CHINA REDUCED DEMAND
China's apparent oil demand in February contracted 1% year over year to 40.7 million metric tons (mt), or an average 10.66 million barrels per day (b/d), according to a just-released Platts analysis of Chinese government data.
Despite the contraction, this was the second-highest monthly volume on record. Following government revisions to year-ago data, China's apparent oil demand in February 2014 was adjusted to an average 10.76 million b/d – the record high volume.
Apparent oil demand in February this year increased 4.3% from January's average of 10.22 million b/d.
China's refinery throughput in February averaged 10.39 million b/d, falling 2.5% from a year earlier but expanded 2.4% month over month, data from the country's National Bureau of Statistics showed March 13.
Figures from the General Administration of Customs released March 8 showed oil products imports for February jumped 11.2% to 2.68 million mt, while oil product exports slumped 16.8% to 1.68 million mt, reflecting some inventory build by state-owned refiners. This resulted in net oil product imports of 1 million mt in February.
Over January to February, China's total apparent oil demand rose 2.6% to average 10.43 million b/d. This is the highest rate of growth over the two-month period since the 5.7% recorded in 2012, this is in contrast to the 0.6% contraction seen over the same period last year.
"While there appears to be some recovery, apparent demand is often strong during the first two months of the year," said Platts senior writer for China, Song Yen Ling. "This could partly be attributed to significant stockbuild in oil products by refiners."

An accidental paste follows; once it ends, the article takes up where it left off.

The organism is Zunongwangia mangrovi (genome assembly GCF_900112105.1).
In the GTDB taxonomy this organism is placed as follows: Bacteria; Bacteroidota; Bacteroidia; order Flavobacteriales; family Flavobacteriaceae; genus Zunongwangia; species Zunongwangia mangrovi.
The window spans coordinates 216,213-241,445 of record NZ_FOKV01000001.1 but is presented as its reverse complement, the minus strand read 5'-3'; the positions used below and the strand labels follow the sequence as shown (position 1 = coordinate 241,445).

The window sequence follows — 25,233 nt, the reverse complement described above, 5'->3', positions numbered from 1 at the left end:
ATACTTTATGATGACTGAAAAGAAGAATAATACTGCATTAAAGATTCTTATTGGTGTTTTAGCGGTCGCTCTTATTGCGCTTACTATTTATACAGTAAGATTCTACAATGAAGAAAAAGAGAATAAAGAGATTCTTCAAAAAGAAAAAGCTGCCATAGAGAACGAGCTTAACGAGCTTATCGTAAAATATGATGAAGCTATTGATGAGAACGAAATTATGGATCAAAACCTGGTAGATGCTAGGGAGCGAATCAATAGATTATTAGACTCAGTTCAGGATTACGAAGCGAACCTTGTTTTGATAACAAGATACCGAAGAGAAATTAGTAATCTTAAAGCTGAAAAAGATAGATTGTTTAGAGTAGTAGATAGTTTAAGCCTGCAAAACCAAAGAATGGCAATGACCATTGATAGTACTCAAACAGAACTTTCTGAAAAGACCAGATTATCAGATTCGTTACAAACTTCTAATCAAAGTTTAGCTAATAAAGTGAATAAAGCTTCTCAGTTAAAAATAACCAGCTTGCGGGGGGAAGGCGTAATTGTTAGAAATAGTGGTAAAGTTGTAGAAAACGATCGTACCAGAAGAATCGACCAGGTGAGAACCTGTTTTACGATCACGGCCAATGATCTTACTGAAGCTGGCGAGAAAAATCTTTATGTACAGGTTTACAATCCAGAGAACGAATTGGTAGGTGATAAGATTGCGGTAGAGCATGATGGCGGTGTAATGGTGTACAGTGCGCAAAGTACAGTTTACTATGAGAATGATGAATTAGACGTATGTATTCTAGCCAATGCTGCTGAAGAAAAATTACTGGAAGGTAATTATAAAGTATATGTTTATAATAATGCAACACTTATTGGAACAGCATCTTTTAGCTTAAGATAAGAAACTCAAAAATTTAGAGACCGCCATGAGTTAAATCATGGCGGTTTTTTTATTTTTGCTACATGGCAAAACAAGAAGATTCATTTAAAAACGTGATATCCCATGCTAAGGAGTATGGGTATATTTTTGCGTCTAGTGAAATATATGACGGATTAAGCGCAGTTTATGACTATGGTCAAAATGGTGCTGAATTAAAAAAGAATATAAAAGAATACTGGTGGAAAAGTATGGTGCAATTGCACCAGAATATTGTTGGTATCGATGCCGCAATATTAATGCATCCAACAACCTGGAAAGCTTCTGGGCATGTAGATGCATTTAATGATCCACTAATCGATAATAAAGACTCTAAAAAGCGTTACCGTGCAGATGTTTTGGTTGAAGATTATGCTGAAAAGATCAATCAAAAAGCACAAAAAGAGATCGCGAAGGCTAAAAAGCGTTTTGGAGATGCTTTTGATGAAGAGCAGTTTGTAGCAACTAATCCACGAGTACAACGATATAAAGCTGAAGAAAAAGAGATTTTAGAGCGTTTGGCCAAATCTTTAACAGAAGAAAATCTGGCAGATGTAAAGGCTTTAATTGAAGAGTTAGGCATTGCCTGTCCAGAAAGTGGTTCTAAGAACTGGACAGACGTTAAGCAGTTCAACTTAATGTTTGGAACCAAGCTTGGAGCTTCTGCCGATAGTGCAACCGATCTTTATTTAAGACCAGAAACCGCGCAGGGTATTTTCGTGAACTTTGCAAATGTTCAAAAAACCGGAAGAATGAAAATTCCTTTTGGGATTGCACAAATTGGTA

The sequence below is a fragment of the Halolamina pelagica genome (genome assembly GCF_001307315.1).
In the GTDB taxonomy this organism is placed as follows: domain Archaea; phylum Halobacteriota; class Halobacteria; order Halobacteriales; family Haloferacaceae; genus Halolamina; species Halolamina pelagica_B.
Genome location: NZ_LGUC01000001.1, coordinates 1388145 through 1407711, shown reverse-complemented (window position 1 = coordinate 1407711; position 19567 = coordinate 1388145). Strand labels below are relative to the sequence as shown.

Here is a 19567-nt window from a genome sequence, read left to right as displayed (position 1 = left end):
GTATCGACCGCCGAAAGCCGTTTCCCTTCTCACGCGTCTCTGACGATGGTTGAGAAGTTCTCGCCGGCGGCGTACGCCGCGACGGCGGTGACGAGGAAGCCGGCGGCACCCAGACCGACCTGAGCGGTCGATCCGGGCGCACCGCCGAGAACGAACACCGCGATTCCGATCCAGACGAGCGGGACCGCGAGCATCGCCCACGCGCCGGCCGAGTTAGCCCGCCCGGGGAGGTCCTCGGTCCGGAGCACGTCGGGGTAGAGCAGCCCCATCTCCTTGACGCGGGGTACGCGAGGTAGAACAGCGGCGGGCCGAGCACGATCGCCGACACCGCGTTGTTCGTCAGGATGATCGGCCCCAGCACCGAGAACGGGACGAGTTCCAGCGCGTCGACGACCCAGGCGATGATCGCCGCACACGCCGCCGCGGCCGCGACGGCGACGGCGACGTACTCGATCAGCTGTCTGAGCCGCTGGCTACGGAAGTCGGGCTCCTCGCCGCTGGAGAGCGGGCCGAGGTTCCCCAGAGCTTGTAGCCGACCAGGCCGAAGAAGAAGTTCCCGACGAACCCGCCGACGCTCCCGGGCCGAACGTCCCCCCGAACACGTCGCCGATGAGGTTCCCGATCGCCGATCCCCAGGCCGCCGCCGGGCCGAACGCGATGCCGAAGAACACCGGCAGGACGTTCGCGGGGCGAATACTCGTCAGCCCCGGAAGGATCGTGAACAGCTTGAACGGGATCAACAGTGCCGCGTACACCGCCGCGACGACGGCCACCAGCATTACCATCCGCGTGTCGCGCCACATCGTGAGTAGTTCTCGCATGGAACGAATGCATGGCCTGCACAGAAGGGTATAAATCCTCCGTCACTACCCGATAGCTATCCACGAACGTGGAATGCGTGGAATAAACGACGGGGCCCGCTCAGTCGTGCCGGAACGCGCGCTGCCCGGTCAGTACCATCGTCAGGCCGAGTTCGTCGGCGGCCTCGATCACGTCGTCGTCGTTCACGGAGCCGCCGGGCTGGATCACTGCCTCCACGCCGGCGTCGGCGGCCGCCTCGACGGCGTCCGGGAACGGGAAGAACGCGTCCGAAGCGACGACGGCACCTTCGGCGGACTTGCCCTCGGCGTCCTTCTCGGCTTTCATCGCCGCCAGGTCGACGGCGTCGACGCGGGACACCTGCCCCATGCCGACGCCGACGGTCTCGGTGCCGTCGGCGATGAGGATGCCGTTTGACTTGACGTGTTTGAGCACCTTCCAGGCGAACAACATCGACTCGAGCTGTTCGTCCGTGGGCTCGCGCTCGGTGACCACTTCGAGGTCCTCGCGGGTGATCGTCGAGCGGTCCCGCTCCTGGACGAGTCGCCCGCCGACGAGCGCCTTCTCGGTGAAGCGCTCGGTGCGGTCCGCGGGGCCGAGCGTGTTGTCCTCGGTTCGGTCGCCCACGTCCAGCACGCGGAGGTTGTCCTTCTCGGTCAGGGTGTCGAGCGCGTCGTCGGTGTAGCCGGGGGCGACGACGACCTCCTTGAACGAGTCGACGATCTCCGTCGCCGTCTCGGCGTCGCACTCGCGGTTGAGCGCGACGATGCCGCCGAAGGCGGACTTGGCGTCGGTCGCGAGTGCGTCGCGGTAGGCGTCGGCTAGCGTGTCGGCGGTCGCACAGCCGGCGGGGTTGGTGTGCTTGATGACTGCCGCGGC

Apparent demand for gasoil – the most widely consumed oil product in China – slumped 5.6% year over year in February to 13.28 million mt, a reflection of subdued industrial demand during the Lunar New Year that was on February 19 this year. Up to 70% of the fuel is used in the transport sector while the remainder is used by various sectors, including construction, farming and fishing, industrial heating and to power machinery.
Apparent demand for gasoil rose 2.3% over the first two months of this year to 28.12 million mt, the first time there was positive growth over the same period since 2012. However, actual consumption was likely lower than this level as significant stocks – close to 3 million mt – were likely added to storage over the two months, according to Platts' estimates. Chinese refiners typically start building inventories in preparation for Lunar New Year holidays.
Meanwhile, apparent demand for gasoline in February edged up 1.9% year over year to 8.76 million mt. Higher travel during the festive season also saw a growth of 8.2% from January to February to 18.13 million mt. In addition, Chinese passenger vehicle sales rose 8.7% to 3.43 million units in the first two months of the year, according to the China Association of Automobile Manufacturers.
Fuel oil witnessed a further decline in demand following consumption tax increases in the fourth quarter of last year, which has made the fuel more expensive for the country's independent teapot refiners to buy. The refiners use fuel oil as an alternative feedstock in the absence of crude import rights.
Apparent demand for fuel oil in February slumped 17.6% year over year to 2.59 million mt, with year-to-date volumes falling 21.5% to 5.13 million mt. Net imports of the fuel over January-February were at their lowest since 2010, at 1.38 million mt.
Month-to-month demand in China is generally viewed to be subjected to short-term anomalies which are of interest and important to note, but often fail to reveal the country's underlying demand trends. Year-to-year comparisons are viewed by the marketplace to be more indicative of the country's energy profile.
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